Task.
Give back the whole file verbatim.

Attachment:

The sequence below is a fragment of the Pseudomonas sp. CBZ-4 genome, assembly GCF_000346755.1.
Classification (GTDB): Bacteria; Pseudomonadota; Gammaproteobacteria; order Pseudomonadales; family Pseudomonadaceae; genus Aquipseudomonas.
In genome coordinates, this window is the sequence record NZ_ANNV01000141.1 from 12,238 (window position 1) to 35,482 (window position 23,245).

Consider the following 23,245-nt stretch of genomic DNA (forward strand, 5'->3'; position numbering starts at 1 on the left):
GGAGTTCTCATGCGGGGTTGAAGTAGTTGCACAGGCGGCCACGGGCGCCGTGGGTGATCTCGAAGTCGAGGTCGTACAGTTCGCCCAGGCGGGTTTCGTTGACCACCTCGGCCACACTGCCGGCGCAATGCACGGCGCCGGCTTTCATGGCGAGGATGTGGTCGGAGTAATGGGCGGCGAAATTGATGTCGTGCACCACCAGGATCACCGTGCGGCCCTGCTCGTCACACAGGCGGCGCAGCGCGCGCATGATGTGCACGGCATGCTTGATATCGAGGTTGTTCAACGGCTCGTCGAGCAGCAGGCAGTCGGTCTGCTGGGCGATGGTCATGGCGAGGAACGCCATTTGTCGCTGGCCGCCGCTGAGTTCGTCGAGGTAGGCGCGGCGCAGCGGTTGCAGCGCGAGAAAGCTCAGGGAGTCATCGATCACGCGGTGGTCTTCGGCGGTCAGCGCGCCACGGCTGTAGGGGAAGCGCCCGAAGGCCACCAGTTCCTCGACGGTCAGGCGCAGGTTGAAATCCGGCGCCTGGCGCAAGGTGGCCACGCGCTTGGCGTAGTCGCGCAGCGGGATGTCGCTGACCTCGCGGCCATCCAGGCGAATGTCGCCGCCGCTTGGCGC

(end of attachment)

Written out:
The sequence below is a fragment of the Pseudomonas sp. CBZ-4 genome, assembly GCF_000346755.1.
Classification (GTDB): Bacteria; Pseudomonadota; Gammaproteobacteria; order Pseudomonadales; family Pseudomonadaceae; genus Aquipseudomonas.
In genome coordinates, this window is the sequence record NZ_ANNV01000141.1 from 12,238 (window position 1) to 35,482 (window position 23,245).

Consider the following 23,245-nt stretch of genomic DNA (forward strand, 5'->3'; position numbering starts at 1 on the left):
GGAGTTCTCATGCGGGGTTGAAGTAGTTGCACAGGCGGCCACGGGCGCCGTGGGTGATCTCGAAGTCGAGGTCGTACAGTTCGCCCAGGCGGGTTTCGTTGACCACCTCGGCCACACTGCCGGCGCAATGCACGGCGCCGGCTTTCATGGCGAGGATGTGGTCGGAGTAATGGGCGGCGAAATTGATGTCGTGCACCACCAGGATCACCGTGCGGCCCTGCTCGTCACACAGGCGGCGCAGCGCGCGCATGATGTGCACGGCATGCTTGATATCGAGGTTGTTCAACGGCTCGTCGAGCAGCAGGCAGTCGGTCTGCTGGGCGATGGTCATGGCGAGGAACGCCATTTGTCGCTGGCCGCCGCTGAGTTCGTCGAGGTAGGCGCGGCGCAGCGGTTGCAGCGCGAGAAAGCTCAGGGAGTCATCGATCACGCGGTGGTCTTCGGCGGTCAGCGCGCCACGGCTGTAGGGGAAGCGCCCGAAGGCCACCAGTTCCTCGACGGTCAGGCGCAGGTTGAAATCCGGCGCCTGGCGCAAGGTGGCCACGCGCTTGGCGTAGTCGCGCAGCGGGATGTCGCTGACCTCGCGGCCATCCAGGCGAATGTCGCCGCCGCTTGGCGC